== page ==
A MAMMOTH display of World War I artefacts and Tasmanian stories will be told in Launceston during a three-year exhibition to commemorate the Anzac Centenary.
The Great War 1914-1918: Sacrifice and Shadows exhibition will be on show at the Queen Victoria Museum and Art Gallery starting in August.
Curator and QVMAG history registrar Louise James said various programs would run throughout the exhibition and that adjustments would be made along the way.
``It is a little bit different to an ordinary exhibition in that people tend to think that we are putting on objects for display and letting them do the interpretation,'' she said.
``We will be doing that but we also look at people's response to big events, so our exhibition is a very personal exhibition based around people in Tasmania and how they coped with the war. It will show the personalities and characteristics of those people that survived the war.
``I am hoping it is not too sad as there are some wonderful stories.''
Key objects to be displayed include:
German light machine gun: A machine gun used by the German army and captured by the 12th battalion.
``We don't know where it came from, but in came in 1972 with the (Dudley) Ranson collection,'' Mrs James said
``Hopefully someone might know which platoon and where they captured it.''
Turkish hand gun: A Turkish hand souvenired by Westbury soldier Earnest Frank Daft, who served as a farrier on the Western Front.
Daft signed up in 1915, went to Gallipoli and returned in 1919.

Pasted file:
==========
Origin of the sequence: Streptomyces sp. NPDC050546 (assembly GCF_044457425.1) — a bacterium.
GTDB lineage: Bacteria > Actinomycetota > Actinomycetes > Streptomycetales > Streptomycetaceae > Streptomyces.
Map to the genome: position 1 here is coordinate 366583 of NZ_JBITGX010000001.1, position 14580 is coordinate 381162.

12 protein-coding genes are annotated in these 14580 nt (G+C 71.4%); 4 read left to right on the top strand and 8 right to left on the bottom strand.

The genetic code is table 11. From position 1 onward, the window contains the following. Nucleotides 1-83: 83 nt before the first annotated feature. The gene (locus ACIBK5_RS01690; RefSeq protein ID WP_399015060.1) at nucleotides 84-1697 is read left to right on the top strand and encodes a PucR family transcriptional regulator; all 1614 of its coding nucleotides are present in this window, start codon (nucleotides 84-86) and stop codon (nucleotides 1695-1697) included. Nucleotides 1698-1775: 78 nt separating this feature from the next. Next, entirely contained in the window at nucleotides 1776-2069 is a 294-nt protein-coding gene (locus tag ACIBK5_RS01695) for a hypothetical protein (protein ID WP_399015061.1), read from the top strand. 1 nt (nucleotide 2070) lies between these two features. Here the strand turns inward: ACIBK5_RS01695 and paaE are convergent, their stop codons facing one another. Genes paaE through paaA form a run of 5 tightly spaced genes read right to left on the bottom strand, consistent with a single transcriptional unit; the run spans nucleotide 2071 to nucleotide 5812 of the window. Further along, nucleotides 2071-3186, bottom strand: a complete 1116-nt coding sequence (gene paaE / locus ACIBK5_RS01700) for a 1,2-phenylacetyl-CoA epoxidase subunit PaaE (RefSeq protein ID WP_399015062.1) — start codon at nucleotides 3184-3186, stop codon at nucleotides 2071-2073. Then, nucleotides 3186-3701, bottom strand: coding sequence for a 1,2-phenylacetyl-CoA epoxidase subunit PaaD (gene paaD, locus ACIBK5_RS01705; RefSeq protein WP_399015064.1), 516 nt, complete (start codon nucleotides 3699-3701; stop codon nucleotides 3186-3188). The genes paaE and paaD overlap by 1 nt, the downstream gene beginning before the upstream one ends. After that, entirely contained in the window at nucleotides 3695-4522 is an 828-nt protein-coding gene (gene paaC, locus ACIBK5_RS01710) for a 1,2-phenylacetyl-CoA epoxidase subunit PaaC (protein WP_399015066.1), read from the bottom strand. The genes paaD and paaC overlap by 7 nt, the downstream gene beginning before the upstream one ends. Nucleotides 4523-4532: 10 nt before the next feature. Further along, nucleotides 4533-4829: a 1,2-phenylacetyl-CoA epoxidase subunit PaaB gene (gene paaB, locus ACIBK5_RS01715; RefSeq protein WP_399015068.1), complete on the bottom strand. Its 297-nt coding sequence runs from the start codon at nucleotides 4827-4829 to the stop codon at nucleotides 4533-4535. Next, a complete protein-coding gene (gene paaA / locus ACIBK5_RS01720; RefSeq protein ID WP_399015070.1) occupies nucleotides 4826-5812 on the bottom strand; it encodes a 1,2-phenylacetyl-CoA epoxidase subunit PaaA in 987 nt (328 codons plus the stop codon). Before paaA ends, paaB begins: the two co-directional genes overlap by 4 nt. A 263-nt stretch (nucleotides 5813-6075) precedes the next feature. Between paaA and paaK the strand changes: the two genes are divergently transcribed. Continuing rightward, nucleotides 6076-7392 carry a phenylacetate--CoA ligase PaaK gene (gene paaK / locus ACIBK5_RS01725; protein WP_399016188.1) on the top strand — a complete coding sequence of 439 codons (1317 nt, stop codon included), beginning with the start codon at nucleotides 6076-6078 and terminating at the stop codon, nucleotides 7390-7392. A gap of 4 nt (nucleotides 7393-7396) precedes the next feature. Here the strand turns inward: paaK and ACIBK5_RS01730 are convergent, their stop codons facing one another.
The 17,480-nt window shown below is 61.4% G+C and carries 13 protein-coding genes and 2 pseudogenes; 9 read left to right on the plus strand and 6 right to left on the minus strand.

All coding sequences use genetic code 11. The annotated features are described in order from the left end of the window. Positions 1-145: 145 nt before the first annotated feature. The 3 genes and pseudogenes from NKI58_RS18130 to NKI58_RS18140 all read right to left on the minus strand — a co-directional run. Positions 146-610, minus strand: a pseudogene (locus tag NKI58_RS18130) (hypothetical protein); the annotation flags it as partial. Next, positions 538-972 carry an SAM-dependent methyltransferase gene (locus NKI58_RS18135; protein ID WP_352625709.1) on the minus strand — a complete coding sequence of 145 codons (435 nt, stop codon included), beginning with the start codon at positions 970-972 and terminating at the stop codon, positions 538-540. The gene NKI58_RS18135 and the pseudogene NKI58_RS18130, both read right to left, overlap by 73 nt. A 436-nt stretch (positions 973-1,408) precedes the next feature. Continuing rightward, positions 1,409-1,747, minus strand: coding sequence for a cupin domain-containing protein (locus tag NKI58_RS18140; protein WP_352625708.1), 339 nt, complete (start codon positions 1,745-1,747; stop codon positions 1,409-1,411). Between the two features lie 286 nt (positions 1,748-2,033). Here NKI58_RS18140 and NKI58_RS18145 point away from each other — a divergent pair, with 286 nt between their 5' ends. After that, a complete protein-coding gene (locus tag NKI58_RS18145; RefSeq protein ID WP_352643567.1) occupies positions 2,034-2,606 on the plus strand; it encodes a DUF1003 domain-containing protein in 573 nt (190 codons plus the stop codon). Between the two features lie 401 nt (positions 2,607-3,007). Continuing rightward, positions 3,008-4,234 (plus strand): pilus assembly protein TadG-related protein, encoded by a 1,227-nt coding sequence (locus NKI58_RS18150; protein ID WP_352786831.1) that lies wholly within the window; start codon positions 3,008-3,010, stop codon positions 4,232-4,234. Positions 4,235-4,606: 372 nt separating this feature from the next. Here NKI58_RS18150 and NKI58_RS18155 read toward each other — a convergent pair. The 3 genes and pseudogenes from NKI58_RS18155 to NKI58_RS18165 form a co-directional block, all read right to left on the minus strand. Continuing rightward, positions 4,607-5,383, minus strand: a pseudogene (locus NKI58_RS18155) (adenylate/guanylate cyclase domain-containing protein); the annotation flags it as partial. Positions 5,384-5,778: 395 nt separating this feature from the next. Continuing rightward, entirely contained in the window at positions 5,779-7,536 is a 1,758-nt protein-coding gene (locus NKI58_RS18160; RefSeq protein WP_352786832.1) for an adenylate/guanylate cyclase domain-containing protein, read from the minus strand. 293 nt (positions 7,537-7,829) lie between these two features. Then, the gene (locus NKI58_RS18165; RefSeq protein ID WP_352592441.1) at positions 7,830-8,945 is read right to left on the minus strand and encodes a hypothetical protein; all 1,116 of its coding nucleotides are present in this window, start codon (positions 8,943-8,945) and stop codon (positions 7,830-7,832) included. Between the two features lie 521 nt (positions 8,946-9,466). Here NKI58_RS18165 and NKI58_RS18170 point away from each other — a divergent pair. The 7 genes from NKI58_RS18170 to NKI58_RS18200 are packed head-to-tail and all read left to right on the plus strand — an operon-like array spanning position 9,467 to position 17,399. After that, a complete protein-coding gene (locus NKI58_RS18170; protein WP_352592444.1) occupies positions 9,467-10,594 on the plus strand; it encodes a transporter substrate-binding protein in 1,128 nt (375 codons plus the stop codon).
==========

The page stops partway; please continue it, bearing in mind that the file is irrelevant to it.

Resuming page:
``I don't know how he got it because most people that brought things back were quiet about it, as they weren't supposed to,'' Mrs James said.
German hand grenade: Nicknamed ``potato mashers'', the German hand grenade had several advantages over the British mills bombs. Mrs James said they were carefully hung on barbed wire fences as a booby trap, could be thrown further and were a lot less likely to roll downhill.
However, soldiers couldn't carry as many.
Sergeant Lewis McGee's Victoria Cross: The Victoria Cross of Sergeant Lewis McGee, of Avoca, will be on display and his story told.
McGee was awarded the honour following his bravery in the Battle of Broodseindepart of the Passchendaele offensive in 1917, where he sacrificed his life to save his platoon that was under heavy machine gun fire.
Mrs James said McGee grabbed his revolver, ran across an open field and captured German machine gun troops so his men could advance. McGee was killed eight days after his efforts. He was 29.
Bronze Anzac statue: Made in 1922 by self-taught sculptor Charles Web Gilbert, the bronze statue of an Anzac digger is a miniature of the memorial at Broken Hill. It is modelled on a real soldier and is said to be a trial for the Broken Hill structure.
It was given to the museum in 1934 by Sir John Ramsey and its bayonet was unscrewed and stolen while on display in 1940.
WHAT: The Great War 1914-1918: Sacrifice and Shadows.
WHEN: From August onwards.
WHERE: Queen Victoria Museum and Art Gallery, Inveresk.